Subkelvin lateral thermal transport in diffusive graphene


© 2019 American Physical Society. In this work, we report on hot carrier diffusion in graphene across large enough length scales that the carriers are not thermalized across the crystal. The carriers are injected into graphene at one site and their thermal transport is studied as a function of applied power and distance from the heating source, up to tens of micrometers away. Superconducting contacts prevent out-diffusion of hot carriers to isolate the electron-phonon coupling as the sole channel for thermal relaxation. As local thermometers, we use the amplitude of the universal conductance fluctuations, which varies monotonically as a function of temperature. By measuring the electron temperature simultaneously along the length we observe a thermal gradient which results from the competition between electron-phonon cooling and lateral heat flow.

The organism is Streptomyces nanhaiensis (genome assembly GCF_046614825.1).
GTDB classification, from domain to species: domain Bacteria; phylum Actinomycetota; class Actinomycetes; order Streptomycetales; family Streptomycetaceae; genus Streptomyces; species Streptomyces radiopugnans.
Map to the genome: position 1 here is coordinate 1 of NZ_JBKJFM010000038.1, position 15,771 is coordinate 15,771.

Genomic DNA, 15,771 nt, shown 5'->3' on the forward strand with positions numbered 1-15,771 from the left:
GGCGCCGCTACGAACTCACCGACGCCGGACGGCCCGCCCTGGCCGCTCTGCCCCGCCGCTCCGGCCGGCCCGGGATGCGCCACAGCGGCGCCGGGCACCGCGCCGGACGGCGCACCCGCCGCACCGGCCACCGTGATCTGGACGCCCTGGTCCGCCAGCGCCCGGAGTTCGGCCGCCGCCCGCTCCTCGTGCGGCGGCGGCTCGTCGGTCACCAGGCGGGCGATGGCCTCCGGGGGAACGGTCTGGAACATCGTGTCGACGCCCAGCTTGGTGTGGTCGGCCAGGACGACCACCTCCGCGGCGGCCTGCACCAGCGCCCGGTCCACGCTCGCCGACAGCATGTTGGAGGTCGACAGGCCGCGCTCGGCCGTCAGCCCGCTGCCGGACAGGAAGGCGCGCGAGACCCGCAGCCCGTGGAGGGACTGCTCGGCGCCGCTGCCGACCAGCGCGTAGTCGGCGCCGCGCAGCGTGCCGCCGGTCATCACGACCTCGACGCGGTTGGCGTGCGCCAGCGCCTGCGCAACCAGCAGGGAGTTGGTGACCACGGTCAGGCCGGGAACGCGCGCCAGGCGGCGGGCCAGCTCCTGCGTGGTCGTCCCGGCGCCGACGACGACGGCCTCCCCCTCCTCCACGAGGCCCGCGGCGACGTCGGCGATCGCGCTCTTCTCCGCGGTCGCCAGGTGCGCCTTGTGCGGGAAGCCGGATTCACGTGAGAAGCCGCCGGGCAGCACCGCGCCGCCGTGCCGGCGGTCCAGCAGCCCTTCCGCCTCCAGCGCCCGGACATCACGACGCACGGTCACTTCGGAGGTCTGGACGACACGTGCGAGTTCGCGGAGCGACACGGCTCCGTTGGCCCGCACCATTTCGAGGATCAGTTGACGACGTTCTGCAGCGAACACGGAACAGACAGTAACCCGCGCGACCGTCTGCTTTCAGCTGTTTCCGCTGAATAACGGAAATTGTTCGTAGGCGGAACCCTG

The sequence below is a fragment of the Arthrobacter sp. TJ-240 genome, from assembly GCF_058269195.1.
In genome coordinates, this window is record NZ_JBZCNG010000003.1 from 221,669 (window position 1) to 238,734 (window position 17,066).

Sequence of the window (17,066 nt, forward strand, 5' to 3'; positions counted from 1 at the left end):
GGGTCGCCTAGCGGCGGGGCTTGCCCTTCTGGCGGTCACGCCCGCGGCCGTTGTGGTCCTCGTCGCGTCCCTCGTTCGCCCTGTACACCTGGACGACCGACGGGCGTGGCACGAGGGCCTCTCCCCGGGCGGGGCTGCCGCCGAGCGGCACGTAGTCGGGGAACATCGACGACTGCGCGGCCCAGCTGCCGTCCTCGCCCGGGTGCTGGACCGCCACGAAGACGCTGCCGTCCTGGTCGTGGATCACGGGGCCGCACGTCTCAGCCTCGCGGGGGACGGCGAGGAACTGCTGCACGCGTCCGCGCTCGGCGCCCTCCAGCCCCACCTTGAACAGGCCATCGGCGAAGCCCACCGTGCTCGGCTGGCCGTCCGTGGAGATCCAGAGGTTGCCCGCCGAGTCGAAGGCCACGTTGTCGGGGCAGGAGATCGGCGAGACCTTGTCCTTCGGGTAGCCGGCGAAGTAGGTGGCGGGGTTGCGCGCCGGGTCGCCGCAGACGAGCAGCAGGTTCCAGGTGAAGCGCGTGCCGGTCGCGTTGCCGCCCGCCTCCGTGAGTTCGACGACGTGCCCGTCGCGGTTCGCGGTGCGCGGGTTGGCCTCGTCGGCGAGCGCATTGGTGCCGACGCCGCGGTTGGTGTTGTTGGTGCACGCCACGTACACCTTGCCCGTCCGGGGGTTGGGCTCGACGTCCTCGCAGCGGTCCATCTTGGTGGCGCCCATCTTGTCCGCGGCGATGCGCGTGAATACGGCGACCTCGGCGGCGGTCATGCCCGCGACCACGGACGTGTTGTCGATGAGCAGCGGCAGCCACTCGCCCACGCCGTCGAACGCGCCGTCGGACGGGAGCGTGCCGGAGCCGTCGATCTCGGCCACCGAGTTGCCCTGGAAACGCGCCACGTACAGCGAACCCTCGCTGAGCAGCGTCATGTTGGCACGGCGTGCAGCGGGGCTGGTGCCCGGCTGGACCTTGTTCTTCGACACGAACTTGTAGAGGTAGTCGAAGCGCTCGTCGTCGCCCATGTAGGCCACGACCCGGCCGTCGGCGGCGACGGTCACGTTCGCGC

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Publication Info

Draelos, AW, A Silverman, B Eniwaye, EG Arnault, CT Ke, MT Wei, I Vlassiouk, IV Borzenets, et al. (2019). Subkelvin lateral thermal transport in diffusive graphene. Physical Review B, 99(12). 10.1103/PhysRevB.99.125427 Retrieved from

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Gleb Finkelstein

Professor of Physics

Gleb Finkelstein is an experimentalist interested in physics of quantum nanostructures, such as Josephson junctions and quantum dots made of carbon nanotubes, graphene, and topological materials. These objects reveal a variety of interesting electronic properties that may form a basis for future quantum devices.

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